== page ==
Status: Neither the President of the Treasury Board nor the Minister of Justice has responded to the Commissioner’s letter. The OIC continues to receive records over which solicitor-client privilege and litigation privilege is claimed.
Intervening in litigation related to Indian Residential School Settlement Agreement
What is the Indian Residential School Settlement Agreement (IRSSA)?
This Agreement is the consensus reached between former students of Indian Residential Schools, Churches, the Assembly of First Nations, other Aboriginal organizations and the Government of Canada to address the legacy of Indian Residential Schools.
What is the Independent Assessment Process?
The Independent Assessment Process (IAP) is an alternative dispute resolution mechanism created as part of the IRSSA to compensate residential school survivors who suffered serious physical, psychological and sexual abuse.
What are the records?
The records at stake are documentary evidence such as medical reports, hearing transcripts and reasons for decisions from the files of the almost 40,000 survivors who have made claims under the Independent Assessment Process. A complete set of these records are in the possession of Indigenous and Northern Affairs Canada, but are subject to a destruction order.
The Commissioner has been granted leave to intervene in the appeal before the Supreme Court of Canada (Fontaine et al. v. Canada (A.G.), (SCC 37037)). The appeal relates to records created for the purposes of independently adjudicating claims related to the Indian Residential School Settlement Agreement (IRSSA). At the core of this litigation is a balancing exercise between protecting personal information and transparency and government accountability.
The litigation before the Supreme Court of Canada is an appeal of a decision of the Ontario Court of Appeal (Fontaine et al. v. Canada (A.G.), 2016 ONCA 241).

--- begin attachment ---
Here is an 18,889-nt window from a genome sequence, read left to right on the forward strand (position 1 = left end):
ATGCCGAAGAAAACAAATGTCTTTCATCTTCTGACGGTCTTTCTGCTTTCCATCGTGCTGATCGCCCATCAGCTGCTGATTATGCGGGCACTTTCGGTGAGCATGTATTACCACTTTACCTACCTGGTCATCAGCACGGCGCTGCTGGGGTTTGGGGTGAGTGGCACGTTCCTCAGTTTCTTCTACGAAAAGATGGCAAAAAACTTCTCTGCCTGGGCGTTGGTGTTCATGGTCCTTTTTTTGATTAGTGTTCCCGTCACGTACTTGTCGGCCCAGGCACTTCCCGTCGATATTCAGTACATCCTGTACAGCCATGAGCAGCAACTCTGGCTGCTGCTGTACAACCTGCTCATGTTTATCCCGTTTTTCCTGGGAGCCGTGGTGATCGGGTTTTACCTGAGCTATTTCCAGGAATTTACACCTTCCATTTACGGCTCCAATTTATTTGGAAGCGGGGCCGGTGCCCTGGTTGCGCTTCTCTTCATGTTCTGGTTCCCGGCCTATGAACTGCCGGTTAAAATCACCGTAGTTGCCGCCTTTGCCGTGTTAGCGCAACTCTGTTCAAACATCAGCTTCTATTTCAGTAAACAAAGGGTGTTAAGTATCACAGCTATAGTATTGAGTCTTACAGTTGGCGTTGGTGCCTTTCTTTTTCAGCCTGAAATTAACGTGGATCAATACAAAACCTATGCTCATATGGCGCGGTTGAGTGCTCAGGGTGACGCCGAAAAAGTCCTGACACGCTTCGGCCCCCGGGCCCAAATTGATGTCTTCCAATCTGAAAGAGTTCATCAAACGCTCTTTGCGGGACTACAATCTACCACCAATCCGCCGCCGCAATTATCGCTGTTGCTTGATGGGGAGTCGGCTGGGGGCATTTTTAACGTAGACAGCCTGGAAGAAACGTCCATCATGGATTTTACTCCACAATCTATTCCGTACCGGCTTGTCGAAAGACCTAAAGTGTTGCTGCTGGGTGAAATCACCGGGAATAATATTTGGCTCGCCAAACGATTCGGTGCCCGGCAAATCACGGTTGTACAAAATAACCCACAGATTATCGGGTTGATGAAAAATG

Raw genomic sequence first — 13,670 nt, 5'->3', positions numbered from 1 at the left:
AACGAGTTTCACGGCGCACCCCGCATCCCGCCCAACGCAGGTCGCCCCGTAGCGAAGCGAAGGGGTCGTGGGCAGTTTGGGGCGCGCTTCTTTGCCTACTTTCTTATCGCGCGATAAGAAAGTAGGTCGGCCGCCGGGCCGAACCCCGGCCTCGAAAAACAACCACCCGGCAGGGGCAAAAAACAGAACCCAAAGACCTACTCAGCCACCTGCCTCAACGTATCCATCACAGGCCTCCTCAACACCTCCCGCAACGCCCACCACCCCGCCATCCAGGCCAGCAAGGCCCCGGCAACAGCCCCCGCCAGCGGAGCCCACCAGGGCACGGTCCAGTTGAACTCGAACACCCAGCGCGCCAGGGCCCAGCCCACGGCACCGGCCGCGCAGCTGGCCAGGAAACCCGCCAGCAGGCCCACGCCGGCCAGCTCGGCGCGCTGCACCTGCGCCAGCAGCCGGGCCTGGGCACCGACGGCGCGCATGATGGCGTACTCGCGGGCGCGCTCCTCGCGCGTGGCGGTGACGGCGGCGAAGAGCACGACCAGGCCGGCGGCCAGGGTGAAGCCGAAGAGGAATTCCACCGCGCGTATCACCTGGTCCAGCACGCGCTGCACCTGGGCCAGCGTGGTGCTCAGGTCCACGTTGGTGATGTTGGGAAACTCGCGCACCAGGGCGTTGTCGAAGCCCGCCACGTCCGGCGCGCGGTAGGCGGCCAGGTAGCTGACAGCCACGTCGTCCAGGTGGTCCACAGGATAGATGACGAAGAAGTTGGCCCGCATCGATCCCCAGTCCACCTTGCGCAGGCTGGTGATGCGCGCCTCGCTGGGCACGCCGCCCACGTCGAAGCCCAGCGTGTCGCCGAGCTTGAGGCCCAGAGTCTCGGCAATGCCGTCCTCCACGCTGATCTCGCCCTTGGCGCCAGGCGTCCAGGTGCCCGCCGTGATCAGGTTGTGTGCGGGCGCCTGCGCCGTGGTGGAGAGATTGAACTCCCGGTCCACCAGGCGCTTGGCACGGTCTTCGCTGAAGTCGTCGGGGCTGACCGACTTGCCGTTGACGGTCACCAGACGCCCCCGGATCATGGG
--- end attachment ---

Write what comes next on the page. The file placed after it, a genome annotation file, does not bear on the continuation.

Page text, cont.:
The majority of the Ontario Court of Appeal had determined that records created for the purposes of adjudicating claims under the Independent Assessment Process (IAP) were not government records subject to federal legislation, including the Library and Archives of Canada Act, the Privacy Act and the Access to Information Act.
The majority upheld (with minor variations) an order issued by the Ontario Superior Court that precluded anyone from using or disclosing IAP documents and IAP personal information for any purpose other than resolving IAP claims.
In dissent, Justice Sharpe concluded the IAP records were government records and were therefore subject to the Access to Information Act.
What’s at issue for Canadians?
An archive that documents the tragic legacy of the Indian Residential Schools is at risk of being inaccessible under the Act, and deleted from Canada’s historical record.
There is a public interest in applying the Access to Information Act to these records. It allows for public scrutiny, accountability and building trust with the government in the context of reconciliation.
At the Supreme Court of Canada, the Commissioner will argue that, by removing the application of the Access to Information Act from IAP records, the accountability and transparency functions served by the Act are displaced. There is a public interest in applying the Act to these records, even if disclosure results in heavily redacted records. This still allows the public to scrutinize government actions. Such accountability is even more important in the context of reconciliation and building trust with the government, one of the fundamental aims of the IRSSA.